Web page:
6645.    We found this beetle on the back walk by our house on Vancouver Island. I estimate it to be 2”-2.5” long. I have no idea what it is. Hoping you can help ID it. Thx. Victoria, BC. Canada

 

Number 6645. This is a long-horned wood-boring beetle (Coleoptera: Cerambycidae) in the subfamily Prioninae. These are among the largest beetles in North America; their larvae usually are found boring in large tree roots. Click here for an image.

Grain beetle

6644.    Size about 3-4 mm. Looks like it’s missing its legs. Québec, Québec. Canada

 

Number 6644. This is a grain beetle in the genus Oryzaephilus (saw-toothed and merchant grain beetles). These can infest a wide variety of dry stored food products. Click here for more detailed information.

Female eastern Hercules beetle

6643.    Bug is about 21/2 -3 inches long about 11/2 inches wide. Don’t know what it is or where it came from. Found it crawling across my laundry room floor. Wyandotte, Oklahoma. United States

 

Number 6643. This is a female eastern Hercules beetle, Dynastes tityus (Coleoptera: Scarabaeidae). Click here for more detailed information.

Hickory tussock moth caterpillar

6642.    Hamilton, Ontario. Canada

 

Number 6642. This looks like a hickory tussock moth caterpillar, Lophocampa caryae (Lepidoptera: Erebidae). Click here for more detailed information.

Non-biting midge

6641.    These little guys seem to appear out of nowhere two days after our first frost (-2 c, -4 c windchill) It was cold and rainy the day following the frost. They have been around for nearly a week now, it’s been unseasonally cool since the frost. They are on anything green including the grass and trees and unfortunately my veggy garden. If I walk on the grass or lightly shake any plant, dozens fly away. They are light green/white in colour and small, maybe 2 or 3 cms. I’m in zone 3a. What are these ? South Porcupine, Ontario. Canada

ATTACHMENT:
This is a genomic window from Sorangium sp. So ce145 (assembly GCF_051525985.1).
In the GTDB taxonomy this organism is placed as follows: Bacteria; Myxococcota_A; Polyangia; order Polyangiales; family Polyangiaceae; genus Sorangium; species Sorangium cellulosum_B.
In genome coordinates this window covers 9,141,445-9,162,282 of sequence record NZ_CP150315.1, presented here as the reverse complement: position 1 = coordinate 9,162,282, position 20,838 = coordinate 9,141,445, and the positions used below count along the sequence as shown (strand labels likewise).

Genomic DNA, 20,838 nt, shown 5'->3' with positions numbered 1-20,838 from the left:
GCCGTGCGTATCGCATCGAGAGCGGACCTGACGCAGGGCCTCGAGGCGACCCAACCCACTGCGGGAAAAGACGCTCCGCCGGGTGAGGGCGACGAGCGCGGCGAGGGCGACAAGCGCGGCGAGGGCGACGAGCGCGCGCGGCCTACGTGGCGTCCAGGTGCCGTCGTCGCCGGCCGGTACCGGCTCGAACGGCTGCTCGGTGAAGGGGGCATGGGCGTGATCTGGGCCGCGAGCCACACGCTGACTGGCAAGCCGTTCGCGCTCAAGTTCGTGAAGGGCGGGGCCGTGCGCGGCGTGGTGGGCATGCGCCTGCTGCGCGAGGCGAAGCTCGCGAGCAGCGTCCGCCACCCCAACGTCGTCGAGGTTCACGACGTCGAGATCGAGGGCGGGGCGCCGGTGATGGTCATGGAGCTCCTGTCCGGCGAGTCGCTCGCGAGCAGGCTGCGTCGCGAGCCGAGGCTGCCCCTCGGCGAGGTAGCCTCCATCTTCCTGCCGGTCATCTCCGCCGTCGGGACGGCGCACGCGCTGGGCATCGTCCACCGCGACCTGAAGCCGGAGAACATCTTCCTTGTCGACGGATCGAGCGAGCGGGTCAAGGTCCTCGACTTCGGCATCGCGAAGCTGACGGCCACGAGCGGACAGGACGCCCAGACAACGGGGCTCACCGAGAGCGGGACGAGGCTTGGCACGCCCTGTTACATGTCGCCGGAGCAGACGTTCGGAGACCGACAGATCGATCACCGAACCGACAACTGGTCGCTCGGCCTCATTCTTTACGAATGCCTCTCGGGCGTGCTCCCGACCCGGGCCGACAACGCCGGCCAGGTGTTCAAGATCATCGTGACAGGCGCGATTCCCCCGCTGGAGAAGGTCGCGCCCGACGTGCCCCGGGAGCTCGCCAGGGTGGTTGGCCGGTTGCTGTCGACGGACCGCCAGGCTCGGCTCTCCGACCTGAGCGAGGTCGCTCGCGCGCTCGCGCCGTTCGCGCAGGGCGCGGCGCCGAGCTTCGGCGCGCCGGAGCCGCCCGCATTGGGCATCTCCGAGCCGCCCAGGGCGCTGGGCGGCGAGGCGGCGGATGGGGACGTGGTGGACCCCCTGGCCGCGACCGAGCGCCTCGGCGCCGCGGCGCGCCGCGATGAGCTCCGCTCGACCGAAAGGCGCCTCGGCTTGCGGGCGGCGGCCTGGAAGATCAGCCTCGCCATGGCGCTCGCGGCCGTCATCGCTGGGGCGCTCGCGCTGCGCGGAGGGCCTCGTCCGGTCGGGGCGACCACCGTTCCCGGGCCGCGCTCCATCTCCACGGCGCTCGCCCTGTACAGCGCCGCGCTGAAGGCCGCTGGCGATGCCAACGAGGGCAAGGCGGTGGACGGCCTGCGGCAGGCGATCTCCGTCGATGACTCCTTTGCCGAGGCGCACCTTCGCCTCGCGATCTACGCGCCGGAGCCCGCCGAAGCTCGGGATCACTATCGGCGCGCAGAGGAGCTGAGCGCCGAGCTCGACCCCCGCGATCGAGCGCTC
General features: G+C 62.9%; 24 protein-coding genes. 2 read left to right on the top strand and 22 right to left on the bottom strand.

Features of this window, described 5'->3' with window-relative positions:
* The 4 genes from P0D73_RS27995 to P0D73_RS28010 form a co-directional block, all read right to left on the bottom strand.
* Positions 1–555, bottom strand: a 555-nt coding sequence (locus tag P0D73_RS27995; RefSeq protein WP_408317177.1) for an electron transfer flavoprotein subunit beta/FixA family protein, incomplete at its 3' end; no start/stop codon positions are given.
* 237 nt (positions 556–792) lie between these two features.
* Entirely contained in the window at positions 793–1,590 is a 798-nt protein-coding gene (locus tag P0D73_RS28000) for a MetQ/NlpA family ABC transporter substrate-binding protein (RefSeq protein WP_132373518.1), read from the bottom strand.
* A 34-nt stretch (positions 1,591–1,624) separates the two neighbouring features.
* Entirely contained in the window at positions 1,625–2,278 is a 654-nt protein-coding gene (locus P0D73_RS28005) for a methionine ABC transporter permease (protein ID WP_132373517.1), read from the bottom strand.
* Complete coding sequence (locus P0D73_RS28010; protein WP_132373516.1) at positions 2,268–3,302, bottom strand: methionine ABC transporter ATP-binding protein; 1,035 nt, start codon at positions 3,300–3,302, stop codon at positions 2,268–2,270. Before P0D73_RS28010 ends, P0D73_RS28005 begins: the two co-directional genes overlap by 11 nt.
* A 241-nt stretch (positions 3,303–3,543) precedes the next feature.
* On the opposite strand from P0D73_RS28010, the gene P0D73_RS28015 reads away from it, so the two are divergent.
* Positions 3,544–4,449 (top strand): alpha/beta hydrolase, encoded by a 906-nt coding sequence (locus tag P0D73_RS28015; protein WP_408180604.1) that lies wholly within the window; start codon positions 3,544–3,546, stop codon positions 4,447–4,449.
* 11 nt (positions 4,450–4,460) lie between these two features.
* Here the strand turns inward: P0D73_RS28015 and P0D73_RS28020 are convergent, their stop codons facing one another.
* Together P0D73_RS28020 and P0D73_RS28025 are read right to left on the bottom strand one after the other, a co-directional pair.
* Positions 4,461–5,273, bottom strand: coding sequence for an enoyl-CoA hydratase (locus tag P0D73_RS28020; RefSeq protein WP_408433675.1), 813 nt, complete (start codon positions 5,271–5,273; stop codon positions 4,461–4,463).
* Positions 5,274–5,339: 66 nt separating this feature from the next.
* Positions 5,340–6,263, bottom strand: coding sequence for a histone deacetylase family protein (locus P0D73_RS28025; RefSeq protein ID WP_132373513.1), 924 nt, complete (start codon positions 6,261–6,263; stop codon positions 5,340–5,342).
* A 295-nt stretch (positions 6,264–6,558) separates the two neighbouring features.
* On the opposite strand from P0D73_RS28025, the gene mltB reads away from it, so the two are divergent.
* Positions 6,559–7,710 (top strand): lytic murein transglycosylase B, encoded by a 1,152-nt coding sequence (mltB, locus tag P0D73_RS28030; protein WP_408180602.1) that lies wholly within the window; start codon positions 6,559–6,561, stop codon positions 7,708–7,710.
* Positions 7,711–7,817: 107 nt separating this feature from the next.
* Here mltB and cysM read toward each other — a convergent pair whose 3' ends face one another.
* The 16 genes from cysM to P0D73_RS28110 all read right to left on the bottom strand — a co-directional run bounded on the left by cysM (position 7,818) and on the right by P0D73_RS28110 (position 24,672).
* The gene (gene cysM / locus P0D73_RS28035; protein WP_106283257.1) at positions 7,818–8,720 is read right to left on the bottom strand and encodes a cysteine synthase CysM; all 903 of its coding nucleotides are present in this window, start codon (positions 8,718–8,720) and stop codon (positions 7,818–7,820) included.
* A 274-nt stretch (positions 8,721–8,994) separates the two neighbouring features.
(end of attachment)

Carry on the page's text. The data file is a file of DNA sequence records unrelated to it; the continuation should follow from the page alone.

Number 6641. This is a non-biting midge (Diptera: Chironomidae). They are harmless, but can be nuisance pests when they occur in large numbers. Click here for more detailed information.

Broad-nosed/short-snouted weevil

6640.    I keep finding these in my house. What are these? Are they dangerous at all? Kitimat, British Columbia. Canada

 

Number 6640. This is a broad-nosed/short-snouted weevil (Coleoptera: Curculionidae; subfamily Entiminae); Click here for an example. These weevils often enter buildings in search of shelter, but do no harm there.

Broad-nosed/short-snouted weevil

6639.    I found this tiny beetle on the wall in the upstairs hallway of my home in September. I would like to know what it is if you could tell me please and thank you. KITCHENER, Ontario. Canada

 

Number 6639. This is a broad-nosed/short-snouted weevil (Coleoptera: Curculionidae; subfamily Entiminae); Click here for an example. These weevils often enter buildings in search of shelter, but do no harm there.

Bee fly

6638.     Found in our backyard in Brampton. Brampton, Ontario. Canada